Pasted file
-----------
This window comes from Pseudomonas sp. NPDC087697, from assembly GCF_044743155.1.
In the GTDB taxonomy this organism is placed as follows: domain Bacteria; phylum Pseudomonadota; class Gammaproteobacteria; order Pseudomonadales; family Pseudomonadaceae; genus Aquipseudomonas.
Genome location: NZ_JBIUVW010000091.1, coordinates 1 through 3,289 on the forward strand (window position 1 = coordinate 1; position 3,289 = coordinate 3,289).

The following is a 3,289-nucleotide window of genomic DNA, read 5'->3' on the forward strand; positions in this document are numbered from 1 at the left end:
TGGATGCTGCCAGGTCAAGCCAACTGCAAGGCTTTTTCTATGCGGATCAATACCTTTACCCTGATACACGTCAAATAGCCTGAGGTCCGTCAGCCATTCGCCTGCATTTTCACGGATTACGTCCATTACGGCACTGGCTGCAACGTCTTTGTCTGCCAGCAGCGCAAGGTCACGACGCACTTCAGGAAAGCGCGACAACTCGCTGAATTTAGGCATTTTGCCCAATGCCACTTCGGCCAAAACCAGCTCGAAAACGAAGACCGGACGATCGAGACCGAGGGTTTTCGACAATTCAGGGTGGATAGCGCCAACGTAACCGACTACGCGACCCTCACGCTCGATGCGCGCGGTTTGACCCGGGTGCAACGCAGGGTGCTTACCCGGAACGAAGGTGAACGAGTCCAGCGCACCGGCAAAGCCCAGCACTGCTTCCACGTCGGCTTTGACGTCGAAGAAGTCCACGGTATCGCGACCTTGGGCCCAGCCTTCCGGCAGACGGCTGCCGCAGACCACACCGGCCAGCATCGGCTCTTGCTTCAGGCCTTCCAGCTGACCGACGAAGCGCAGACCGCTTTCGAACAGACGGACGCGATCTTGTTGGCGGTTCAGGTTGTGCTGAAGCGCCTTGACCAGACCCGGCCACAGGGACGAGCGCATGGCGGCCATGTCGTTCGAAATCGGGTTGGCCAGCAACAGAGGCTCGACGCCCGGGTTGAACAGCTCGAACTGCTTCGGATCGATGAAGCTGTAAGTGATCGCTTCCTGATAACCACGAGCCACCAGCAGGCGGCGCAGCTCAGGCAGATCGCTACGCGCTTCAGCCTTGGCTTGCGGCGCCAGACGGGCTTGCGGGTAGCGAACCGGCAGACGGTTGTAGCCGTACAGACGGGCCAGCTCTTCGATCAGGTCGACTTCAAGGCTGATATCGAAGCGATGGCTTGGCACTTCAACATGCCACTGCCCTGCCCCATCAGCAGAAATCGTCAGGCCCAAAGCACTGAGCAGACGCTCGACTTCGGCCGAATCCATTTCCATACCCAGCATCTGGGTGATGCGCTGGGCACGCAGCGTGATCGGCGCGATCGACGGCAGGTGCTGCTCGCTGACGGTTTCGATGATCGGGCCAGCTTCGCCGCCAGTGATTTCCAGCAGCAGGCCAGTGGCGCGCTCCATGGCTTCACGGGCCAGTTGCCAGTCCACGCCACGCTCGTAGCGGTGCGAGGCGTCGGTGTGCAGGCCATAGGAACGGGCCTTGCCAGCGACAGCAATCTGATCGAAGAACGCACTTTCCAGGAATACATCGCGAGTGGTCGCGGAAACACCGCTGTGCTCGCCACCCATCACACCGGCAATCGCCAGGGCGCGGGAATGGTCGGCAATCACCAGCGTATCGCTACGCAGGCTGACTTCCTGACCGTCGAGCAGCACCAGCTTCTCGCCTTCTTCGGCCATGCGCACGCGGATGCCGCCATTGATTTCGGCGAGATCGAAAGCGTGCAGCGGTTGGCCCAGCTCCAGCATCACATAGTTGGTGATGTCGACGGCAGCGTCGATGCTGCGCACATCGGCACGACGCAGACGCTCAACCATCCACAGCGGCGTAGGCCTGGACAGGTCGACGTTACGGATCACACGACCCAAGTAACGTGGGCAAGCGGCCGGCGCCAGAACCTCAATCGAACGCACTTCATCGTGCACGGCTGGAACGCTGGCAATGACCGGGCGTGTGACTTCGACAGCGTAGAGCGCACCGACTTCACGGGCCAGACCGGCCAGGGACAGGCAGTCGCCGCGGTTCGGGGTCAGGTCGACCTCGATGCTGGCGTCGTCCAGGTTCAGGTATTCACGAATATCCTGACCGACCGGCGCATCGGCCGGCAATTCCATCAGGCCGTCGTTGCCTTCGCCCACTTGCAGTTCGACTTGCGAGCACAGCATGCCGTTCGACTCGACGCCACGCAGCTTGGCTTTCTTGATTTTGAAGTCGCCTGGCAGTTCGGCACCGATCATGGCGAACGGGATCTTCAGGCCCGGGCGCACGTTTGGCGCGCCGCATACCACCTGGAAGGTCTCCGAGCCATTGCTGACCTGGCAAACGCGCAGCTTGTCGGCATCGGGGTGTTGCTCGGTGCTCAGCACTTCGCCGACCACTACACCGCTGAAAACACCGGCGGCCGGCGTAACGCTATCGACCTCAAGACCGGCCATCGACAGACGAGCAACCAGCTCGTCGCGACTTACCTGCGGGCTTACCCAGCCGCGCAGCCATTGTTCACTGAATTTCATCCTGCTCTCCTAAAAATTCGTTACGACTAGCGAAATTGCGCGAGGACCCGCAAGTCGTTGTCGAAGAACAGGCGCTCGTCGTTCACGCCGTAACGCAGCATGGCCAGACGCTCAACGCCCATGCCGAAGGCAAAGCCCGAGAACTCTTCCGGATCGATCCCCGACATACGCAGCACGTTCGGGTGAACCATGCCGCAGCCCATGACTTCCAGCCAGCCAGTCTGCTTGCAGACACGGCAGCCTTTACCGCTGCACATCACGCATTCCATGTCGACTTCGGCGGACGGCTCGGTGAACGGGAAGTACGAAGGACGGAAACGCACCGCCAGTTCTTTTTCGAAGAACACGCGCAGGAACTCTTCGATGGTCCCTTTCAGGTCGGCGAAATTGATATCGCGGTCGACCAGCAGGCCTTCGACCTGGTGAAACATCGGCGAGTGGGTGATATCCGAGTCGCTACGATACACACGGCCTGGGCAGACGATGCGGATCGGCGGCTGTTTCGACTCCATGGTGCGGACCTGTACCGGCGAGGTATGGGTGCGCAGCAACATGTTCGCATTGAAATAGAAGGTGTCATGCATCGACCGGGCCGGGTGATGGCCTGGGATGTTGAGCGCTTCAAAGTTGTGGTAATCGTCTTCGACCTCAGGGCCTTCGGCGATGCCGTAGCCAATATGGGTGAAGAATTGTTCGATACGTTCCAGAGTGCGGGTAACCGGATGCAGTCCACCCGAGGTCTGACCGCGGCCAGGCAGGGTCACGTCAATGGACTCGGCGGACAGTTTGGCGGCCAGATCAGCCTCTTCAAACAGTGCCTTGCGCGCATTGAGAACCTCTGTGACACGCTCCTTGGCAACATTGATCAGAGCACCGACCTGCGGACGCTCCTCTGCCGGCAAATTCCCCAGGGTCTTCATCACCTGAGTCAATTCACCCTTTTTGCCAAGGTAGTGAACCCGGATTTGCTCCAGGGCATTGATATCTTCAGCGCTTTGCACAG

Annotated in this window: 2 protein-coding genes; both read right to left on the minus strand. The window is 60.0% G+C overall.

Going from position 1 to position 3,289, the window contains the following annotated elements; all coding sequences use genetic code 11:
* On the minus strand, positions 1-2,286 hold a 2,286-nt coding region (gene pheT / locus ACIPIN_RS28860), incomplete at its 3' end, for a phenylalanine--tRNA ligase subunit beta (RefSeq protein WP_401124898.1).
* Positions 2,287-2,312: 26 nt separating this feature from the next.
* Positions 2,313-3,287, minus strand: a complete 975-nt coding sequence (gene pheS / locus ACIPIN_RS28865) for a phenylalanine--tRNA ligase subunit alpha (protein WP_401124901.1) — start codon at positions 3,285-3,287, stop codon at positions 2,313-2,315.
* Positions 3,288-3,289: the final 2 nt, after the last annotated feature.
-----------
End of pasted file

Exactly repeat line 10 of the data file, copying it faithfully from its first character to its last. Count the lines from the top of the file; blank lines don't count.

* Positions 2,313-3,287, minus strand: a complete 975-nt coding sequence (gene pheS / locus ACIPIN_RS28865) for a phenylalanine--tRNA ligase subunit alpha (protein WP_401124901.1) — start codon at positions 3,285-3,287, stop codon at positions 2,313-2,315.